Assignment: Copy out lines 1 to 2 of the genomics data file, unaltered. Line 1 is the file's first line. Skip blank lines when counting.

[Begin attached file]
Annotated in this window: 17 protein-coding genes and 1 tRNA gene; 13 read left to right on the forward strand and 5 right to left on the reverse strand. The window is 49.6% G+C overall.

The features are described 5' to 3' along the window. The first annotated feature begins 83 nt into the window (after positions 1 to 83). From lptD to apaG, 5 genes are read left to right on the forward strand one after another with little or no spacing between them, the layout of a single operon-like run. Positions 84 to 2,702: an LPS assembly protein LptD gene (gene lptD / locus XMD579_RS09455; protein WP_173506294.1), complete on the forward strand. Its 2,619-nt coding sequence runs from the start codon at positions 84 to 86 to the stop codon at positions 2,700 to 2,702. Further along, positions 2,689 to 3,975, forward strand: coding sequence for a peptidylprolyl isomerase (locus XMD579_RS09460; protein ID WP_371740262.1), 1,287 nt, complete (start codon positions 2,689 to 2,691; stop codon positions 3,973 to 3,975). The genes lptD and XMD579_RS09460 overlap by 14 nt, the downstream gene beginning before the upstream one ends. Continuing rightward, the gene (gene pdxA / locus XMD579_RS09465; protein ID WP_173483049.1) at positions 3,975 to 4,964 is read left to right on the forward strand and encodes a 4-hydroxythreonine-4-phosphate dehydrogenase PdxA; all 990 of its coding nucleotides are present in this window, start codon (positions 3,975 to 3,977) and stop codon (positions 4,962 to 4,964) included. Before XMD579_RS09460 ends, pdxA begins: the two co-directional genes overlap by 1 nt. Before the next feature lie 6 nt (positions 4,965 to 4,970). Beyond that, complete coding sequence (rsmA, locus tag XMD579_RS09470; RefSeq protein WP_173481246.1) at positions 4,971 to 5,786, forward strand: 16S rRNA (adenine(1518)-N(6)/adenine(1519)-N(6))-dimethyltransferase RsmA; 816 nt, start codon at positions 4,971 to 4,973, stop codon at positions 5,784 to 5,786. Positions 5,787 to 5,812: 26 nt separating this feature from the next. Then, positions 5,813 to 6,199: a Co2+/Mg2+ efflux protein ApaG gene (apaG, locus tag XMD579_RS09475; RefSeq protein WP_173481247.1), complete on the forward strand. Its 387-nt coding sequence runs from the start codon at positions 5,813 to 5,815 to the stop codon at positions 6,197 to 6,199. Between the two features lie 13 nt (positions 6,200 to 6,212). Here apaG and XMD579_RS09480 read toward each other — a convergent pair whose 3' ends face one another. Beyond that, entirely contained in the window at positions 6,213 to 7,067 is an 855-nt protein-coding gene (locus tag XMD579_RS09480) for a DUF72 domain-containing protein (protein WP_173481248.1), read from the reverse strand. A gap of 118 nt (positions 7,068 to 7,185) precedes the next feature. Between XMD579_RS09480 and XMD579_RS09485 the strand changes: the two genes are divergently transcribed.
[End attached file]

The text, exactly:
Annotated in this window: 17 protein-coding genes and 1 tRNA gene; 13 read left to right on the forward strand and 5 right to left on the reverse strand. The window is 49.6% G+C overall.

The features are described 5' to 3' along the window. The first annotated feature begins 83 nt into the window (after positions 1 to 83). From lptD to apaG, 5 genes are read left to right on the forward strand one after another with little or no spacing between them, the layout of a single operon-like run. Positions 84 to 2,702: an LPS assembly protein LptD gene (gene lptD / locus XMD579_RS09455; protein WP_173506294.1), complete on the forward strand. Its 2,619-nt coding sequence runs from the start codon at positions 84 to 86 to the stop codon at positions 2,700 to 2,702. Further along, positions 2,689 to 3,975, forward strand: coding sequence for a peptidylprolyl isomerase (locus XMD579_RS09460; protein ID WP_371740262.1), 1,287 nt, complete (start codon positions 2,689 to 2,691; stop codon positions 3,973 to 3,975). The genes lptD and XMD579_RS09460 overlap by 14 nt, the downstream gene beginning before the upstream one ends. Continuing rightward, the gene (gene pdxA / locus XMD579_RS09465; protein ID WP_173483049.1) at positions 3,975 to 4,964 is read left to right on the forward strand and encodes a 4-hydroxythreonine-4-phosphate dehydrogenase PdxA; all 990 of its coding nucleotides are present in this window, start codon (positions 3,975 to 3,977) and stop codon (positions 4,962 to 4,964) included. Before XMD579_RS09460 ends, pdxA begins: the two co-directional genes overlap by 1 nt. Before the next feature lie 6 nt (positions 4,965 to 4,970). Beyond that, complete coding sequence (rsmA, locus tag XMD579_RS09470; RefSeq protein WP_173481246.1) at positions 4,971 to 5,786, forward strand: 16S rRNA (adenine(1518)-N(6)/adenine(1519)-N(6))-dimethyltransferase RsmA; 816 nt, start codon at positions 4,971 to 4,973, stop codon at positions 5,784 to 5,786. Positions 5,787 to 5,812: 26 nt separating this feature from the next. Then, positions 5,813 to 6,199: a Co2+/Mg2+ efflux protein ApaG gene (apaG, locus tag XMD579_RS09475; RefSeq protein WP_173481247.1), complete on the forward strand. Its 387-nt coding sequence runs from the start codon at positions 5,813 to 5,815 to the stop codon at positions 6,197 to 6,199. Between the two features lie 13 nt (positions 6,200 to 6,212). Here apaG and XMD579_RS09480 read toward each other — a convergent pair whose 3' ends face one another. Beyond that, entirely contained in the window at positions 6,213 to 7,067 is an 855-nt protein-coding gene (locus tag XMD579_RS09480) for a DUF72 domain-containing protein (protein WP_173481248.1), read from the reverse strand. A gap of 118 nt (positions 7,068 to 7,185) precedes the next feature. Between XMD579_RS09480 and XMD579_RS09485 the strand changes: the two genes are divergently transcribed.